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The bronzed and be-flowered Mimi, a half-American, half-Tahitian girl, was raised on the island but longs for the good old U.S. of A. "All my life's been one long vacation," she sighs, "and I'm bored." Luckily, Hap Endicott arrives on the scene. He's an Ohio schoolteacher who has come to manage his late uncle's coconut plantation. The two meet cute, and love and singing ensue. Includes songs at the drop of the hat, some terrific Tahitian dancing, and a lovely moment when a lovelorn Hap looks up and sees Mimi swimming gracefully among the clouds. Written by
The melody to the song "The House Of Singing Bamboo" was actually written in 1945 by 'Harry Warren' for the MGM picture The Harvey Girls (1946), which starred Judy Garland. The song was called "Hayride" and it originally had lyrics by Johnny Mercer. The song was cut from the picture. In 1950, the Mercer lyrics were dumped and the melody was changed slightly for use in this picture. See more »
When Howard Keel rides past the two natives in the small truck with the bath tub in the back. The first look is as he approaching the truck and the tub can be seen riding intact in the back of the truck. After he passes the truck the bath tub now looks in rough shape. And it now seems to be wobbling like it's missing a leg. And when the scene is viewed in slow motion. The tub come apart in mid-air. It didn't seem to have any reason to break yet. It hadn't hit the ground yet. See more »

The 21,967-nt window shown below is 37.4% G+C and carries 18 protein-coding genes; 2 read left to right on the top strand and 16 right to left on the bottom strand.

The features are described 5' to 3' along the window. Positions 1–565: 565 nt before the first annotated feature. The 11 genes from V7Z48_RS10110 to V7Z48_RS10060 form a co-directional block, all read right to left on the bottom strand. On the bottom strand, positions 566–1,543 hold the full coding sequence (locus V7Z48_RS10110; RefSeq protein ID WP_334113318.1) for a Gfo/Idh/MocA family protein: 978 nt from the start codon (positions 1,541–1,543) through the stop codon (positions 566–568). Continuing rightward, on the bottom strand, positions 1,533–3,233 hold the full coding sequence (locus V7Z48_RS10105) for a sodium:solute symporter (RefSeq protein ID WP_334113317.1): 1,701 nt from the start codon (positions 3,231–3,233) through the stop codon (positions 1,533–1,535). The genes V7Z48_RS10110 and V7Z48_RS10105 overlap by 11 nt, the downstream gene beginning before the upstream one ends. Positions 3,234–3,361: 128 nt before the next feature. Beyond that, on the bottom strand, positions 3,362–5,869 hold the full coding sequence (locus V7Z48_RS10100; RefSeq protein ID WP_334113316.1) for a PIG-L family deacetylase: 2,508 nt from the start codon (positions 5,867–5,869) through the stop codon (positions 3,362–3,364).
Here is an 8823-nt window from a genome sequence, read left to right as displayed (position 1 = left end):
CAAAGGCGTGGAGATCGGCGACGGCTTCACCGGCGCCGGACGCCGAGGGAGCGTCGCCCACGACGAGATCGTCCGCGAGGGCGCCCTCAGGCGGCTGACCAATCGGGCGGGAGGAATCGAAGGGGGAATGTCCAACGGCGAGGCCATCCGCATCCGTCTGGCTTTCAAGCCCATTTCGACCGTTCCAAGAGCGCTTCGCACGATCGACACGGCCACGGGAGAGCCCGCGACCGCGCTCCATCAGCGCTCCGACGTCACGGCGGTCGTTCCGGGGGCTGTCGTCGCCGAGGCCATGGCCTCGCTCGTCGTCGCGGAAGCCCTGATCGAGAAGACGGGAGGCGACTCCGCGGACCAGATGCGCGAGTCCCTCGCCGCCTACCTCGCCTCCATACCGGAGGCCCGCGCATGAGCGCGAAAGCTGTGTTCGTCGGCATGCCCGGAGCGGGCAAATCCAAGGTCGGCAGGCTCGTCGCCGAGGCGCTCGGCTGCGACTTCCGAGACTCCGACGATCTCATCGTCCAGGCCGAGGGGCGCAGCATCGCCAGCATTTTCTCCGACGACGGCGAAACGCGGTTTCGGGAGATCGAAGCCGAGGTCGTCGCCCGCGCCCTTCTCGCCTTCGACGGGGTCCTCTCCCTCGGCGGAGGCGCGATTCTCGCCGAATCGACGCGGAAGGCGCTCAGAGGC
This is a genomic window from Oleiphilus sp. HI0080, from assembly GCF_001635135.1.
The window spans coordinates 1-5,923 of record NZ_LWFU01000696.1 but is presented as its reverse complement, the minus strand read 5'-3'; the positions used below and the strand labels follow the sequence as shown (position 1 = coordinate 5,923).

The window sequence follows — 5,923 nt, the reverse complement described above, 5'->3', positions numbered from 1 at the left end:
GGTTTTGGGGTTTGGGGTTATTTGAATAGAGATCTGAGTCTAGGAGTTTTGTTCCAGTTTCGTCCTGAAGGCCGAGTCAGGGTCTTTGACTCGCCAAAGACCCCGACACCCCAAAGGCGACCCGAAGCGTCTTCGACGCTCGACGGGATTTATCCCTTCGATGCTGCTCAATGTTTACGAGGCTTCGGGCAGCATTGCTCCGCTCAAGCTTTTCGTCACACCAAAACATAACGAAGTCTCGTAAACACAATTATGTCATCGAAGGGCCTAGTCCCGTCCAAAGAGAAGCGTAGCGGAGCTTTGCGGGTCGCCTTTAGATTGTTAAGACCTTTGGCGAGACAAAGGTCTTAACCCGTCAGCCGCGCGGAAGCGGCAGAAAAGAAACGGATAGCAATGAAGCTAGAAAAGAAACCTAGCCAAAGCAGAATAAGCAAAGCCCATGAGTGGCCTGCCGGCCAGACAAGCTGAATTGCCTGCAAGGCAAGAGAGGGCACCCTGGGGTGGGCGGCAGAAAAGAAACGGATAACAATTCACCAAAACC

"When You Live In A House, In A House Of Singing Bamboo"
When Pagan Love Song came out in 1950 it reflected the changing times and the fact that the movies were competing with television. Ten years earlier a film like this would have been done on MGM's backlot. But now in order to get the audiences to a film about the south seas, you had to show the real thing.
The film is lovely to look at without the plot getting too much in the way of the lovely Hawaiian scenery which substituted for Tahiti. My guess is that Tahiti probably was still recovering from the effects of World War II otherwise MGM might have shot the film there. In any event having been to Hawaii, I am of the firm opinion, further documented by Pagan Love Song that it is impossible to make an unattractive film in Hawaii.
The plot is real simple, Howard Keel is an American whose heard about the romantic south seas and wants to get away from it all. Esther Williams is a native Tahitian who'd just like to get to see some of the rest of the world. Howard has bought a copra plantation and he settles into the Tahitian ways very fast. Of course seeing Esther in a bathing suit swimming in the lagoon helped a lot.
One thing that should also be remembered is that at the time Pagan Love Song came out, the most popular musical on Broadway was South Pacific. That Rodgers&Hammerstein classic by itself created a market for a film like Pagan Love Song. I only wish the music were up to the standards of that show.
Arthur Freed did double duty in this film, serving as both producer and lyricist. He wrote original songs with Harry Warren, nothing terribly memorable and also it's his song with Nacio Herb Brown that serves as the title of the film. It was one of the earliest hits from the beginning of sound films.
Esther Williams as usual has some lovely water ballets. Of her it can truly be said, her like in Hollywood has not appeared again and is unlikely to.
Pagan Love Song is a pleasant piece of fluff entertainment, easy to look at with a plot not too taxing.
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